• Calculate the AD Ratio by dividing the number of advancing stocks by the number of declining stocks — you may do this at set intervals, such as every 30 minutes, each day, or any interval of choice.
  • Calculate the AD Volume by dividing the total advancing volume by the total declining volume.
  • Divide the AD Ratio by AD Volume.
  • Record the result and plot the values on a graph.
  • Repeat the process at the next chosen time interval.
  • Connect multiple data points to form a graph to see how the TRIN moves over time.

For example, let’s assume that on a given day the number of advancing stocks was 2,300 and the number of declining stocks was 739. In this case, the advance/decline ratio would be 3.11. At the same time, assuming the total volume of the advancing stocks was 1,200 and the total volume of declining stocks was 140, the advance/decline volume ratio would be 8.57. So, the TRIN would be calculated as 3.11/8.57 = 0.36. Then, you repeat it for the next interval and continue like that.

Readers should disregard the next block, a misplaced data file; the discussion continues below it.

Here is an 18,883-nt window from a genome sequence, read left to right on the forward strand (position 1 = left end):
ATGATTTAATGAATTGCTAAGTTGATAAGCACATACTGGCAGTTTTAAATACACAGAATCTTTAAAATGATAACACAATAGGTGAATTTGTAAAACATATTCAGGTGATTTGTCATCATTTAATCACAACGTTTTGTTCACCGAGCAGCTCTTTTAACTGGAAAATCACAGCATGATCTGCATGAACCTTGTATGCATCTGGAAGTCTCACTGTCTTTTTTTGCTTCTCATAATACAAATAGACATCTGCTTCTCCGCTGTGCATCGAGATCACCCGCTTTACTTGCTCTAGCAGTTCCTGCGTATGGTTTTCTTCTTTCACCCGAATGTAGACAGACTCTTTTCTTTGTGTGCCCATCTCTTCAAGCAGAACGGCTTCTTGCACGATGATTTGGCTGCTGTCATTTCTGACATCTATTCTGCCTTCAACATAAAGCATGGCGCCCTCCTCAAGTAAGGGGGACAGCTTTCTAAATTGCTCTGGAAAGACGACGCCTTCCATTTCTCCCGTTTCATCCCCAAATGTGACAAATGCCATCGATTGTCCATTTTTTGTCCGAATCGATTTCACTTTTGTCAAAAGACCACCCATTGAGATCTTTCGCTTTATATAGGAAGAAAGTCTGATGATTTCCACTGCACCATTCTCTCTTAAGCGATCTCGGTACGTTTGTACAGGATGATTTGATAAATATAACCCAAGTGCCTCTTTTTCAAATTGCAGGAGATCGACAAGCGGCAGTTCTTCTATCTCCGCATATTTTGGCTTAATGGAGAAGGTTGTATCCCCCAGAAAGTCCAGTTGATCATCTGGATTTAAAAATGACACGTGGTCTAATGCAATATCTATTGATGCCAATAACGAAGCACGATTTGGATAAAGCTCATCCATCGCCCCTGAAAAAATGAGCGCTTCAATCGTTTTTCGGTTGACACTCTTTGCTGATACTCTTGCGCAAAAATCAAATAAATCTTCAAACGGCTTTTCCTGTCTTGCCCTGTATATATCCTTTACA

How to interpret the TRIN values

The TRIN indicator aims at providing a more dynamic explanation of overall market movements in the composite index of stock exchanges, such as the NYSE composite index or the NASDAQ composite, by analyzing both the breadth and strength of the movements. However, using the indicator is a bit tricky because it has an inverse relationship with the market action.

At an TRIN Index value of 1.0, the ratio of AD Volume is equal to the AD Ratio, so the market is said to be in a neutral state. What this means is that the up volume is evenly distributed over the advancing issues and the down volume is evenly distributed over the declining issues. Since the TRIN indicator is inversely related to the market movement, rising values above 1.0 indicate increased selling pressure and market decline — there’s a greater volume in the average down stocks than the average up stocks. On the other hand, values below 1.0, and falling, indicate increased buying pressures and a bullish market, since there’s a greater volume in the average up stocks than the average down stocks.